And no matter respondents' personal feelings for or against marijuana legalization, 75% of them think it is inevitable.

Also, more than two-thirds (69%) said that alcohol was more harmful than marijuana for individuals. And nearly the same number (63%) said alcohol was more harmful to society.

"Leadership is needed to overcome the institutional lethargy and vested interest that have stymied meaningful police and sentencing reform," said David Borden, executive director of StoptheDrugWar.org (publisher of this newsletter). "The policies are counterproductive, and too many otherwise law-abiding people are getting caught up in the justice system because of them."

[image:3 align:left]"It is good to know that despite the DEA's best efforts the American people are getting scientifically accurate information about marijuana, and the fact that it is objectively less harmful than alcohol to both individual health and society at large. The increase in support since last year's poll shows that more and more Americans understand it's simply bad public policy to steer adults toward alcohol by punishing those who prefer marijuana as a less harmful alternative," said Dan Riffle, director of federal policies for the Marijuana Policy Project.

"Now that three-quarters of Americans understand taxing and regulating marijuana is inevitable, the writing is on the wall. Congress needs to read it and move forward with legislation allowing states to choose more effective policies without federal interference," Riffle added.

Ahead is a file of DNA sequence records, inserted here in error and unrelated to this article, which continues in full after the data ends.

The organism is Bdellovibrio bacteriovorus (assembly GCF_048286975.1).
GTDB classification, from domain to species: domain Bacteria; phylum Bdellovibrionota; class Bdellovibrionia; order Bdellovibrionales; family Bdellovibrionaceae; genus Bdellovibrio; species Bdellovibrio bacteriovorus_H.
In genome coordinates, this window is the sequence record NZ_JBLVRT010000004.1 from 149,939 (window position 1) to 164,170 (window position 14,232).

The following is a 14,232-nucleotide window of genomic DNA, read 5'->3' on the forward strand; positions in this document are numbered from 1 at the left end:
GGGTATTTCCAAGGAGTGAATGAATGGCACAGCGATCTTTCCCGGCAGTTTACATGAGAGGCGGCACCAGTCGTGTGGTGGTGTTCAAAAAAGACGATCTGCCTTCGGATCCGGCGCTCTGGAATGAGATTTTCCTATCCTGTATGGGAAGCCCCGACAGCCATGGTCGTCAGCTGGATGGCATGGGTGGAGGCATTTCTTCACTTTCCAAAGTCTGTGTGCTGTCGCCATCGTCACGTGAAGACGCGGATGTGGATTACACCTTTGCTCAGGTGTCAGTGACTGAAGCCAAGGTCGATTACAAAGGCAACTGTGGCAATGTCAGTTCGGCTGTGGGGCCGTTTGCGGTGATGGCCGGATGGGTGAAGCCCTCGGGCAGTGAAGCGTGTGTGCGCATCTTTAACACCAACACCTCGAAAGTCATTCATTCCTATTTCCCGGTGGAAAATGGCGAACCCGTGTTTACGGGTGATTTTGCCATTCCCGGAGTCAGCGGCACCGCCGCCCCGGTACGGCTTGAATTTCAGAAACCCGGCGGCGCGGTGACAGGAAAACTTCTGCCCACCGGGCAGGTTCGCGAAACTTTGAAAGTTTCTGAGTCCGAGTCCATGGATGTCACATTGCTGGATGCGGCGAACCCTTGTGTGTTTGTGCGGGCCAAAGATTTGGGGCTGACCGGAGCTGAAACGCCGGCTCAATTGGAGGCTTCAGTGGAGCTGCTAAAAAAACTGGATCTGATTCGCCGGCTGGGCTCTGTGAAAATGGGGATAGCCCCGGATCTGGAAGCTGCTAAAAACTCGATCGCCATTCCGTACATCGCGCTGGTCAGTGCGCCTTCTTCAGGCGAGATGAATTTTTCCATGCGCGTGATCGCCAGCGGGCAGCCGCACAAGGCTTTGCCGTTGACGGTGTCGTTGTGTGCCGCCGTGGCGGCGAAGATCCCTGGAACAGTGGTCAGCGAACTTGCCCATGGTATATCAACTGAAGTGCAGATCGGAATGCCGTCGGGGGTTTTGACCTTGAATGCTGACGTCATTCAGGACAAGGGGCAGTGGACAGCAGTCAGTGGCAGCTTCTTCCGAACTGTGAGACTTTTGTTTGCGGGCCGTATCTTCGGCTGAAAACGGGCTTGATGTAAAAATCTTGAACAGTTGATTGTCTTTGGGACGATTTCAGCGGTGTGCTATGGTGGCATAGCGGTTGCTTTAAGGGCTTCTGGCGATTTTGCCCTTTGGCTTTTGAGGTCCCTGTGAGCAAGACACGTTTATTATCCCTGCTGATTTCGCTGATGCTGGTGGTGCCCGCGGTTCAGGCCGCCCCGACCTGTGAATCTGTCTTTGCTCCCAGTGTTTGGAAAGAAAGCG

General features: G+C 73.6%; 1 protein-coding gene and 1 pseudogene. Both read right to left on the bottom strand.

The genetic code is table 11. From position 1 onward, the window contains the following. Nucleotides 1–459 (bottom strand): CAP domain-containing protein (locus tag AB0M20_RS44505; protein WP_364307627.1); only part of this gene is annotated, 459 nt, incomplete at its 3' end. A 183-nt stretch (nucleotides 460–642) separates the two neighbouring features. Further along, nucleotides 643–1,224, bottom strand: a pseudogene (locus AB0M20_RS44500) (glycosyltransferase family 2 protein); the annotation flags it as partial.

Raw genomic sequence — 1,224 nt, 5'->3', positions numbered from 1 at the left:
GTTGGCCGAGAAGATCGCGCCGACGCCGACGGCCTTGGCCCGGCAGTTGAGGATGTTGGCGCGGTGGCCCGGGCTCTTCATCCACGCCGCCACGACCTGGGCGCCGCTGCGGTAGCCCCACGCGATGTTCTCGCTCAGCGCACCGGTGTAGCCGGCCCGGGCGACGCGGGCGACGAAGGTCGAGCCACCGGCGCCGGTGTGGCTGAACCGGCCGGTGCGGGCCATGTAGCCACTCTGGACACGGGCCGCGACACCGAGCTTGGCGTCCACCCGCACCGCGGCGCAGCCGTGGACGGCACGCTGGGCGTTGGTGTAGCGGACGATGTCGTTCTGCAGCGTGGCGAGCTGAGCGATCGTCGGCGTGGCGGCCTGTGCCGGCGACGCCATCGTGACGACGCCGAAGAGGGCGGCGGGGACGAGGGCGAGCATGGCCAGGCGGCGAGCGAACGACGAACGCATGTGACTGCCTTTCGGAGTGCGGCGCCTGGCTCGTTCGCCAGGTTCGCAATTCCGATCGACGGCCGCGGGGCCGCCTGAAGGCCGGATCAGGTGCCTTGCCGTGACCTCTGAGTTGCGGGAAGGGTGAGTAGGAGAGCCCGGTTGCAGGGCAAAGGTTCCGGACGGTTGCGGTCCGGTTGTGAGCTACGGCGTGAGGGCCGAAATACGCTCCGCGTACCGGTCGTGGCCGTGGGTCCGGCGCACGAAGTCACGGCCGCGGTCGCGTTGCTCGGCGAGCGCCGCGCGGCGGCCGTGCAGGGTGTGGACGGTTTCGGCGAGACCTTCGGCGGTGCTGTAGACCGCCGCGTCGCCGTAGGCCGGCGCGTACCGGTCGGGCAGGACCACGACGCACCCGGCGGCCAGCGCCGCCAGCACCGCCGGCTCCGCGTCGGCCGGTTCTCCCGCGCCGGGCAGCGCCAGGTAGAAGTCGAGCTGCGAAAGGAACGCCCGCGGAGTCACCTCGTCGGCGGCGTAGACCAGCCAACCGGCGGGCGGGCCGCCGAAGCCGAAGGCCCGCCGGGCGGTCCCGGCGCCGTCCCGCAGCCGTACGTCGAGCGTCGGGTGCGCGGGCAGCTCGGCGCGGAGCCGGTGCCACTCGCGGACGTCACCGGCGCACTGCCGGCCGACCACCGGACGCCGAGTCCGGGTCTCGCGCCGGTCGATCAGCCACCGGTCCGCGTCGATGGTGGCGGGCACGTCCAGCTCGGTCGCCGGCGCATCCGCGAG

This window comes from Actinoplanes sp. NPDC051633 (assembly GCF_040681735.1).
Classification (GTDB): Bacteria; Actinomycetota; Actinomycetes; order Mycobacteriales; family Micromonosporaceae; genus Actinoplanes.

While Nadelmann also greeted the poll results, he warned that it should not be used as fuel for even more, if softer, expansion of the criminal justice system.

"It's good to see yet another poll confirm the results of other state and national polls showing majority support for legalizing marijuana," he said. "And it's nice to see that Americans overwhelmingly support treatment-instead-of-incarceration. But it's important to recognize that there has been overwhelming support for treatment-instead-of-incarceration for well over a decade now -- and that we've reached the point where the public needs to be better educated about the benefits of providing treatment outside the criminal justice system rather than within and through it. It would be a shame if this latest poll result were used to promote drug courts and other coercive, abstinence-only programs rather than meaningful treatment in the community."

Categories: Heroin

US NY: Accused Holtsville Heroin Dealers Held On Bail

Heroin (MAP) - Wed, 04/02/2014 - 07:00
Newsday, 02 Apr 2014 - A Holtsville couple ran a heroin enterprise for at least a year out of the home they shared with up to 10 children until it was broken last month, Suffolk County District Attorney Thomas Spota said Wednesday. [name redacted], 27, and her husband, [name redacted], 57, ran the drug ring from their Holtsville home, which served as the "main distribution point" for pickups by dealers from Holbrook and at least six other Suffolk communities, authorities said.
Categories: Heroin

Chronicle AM -- March 31, 2014

Heroin (STDW) - Mon, 03/31/2014 - 19:30

Garden State municipal prosecutors say legalize it, an Arizona sheriff has to give back medical marijuana seized rom a patient, Colorado wants to crack down on high plant-count patients, Louisiana takes a resolutely last century approach to heroin, Uruguay is going to seriously track its legal weed, and more. Let's get to it: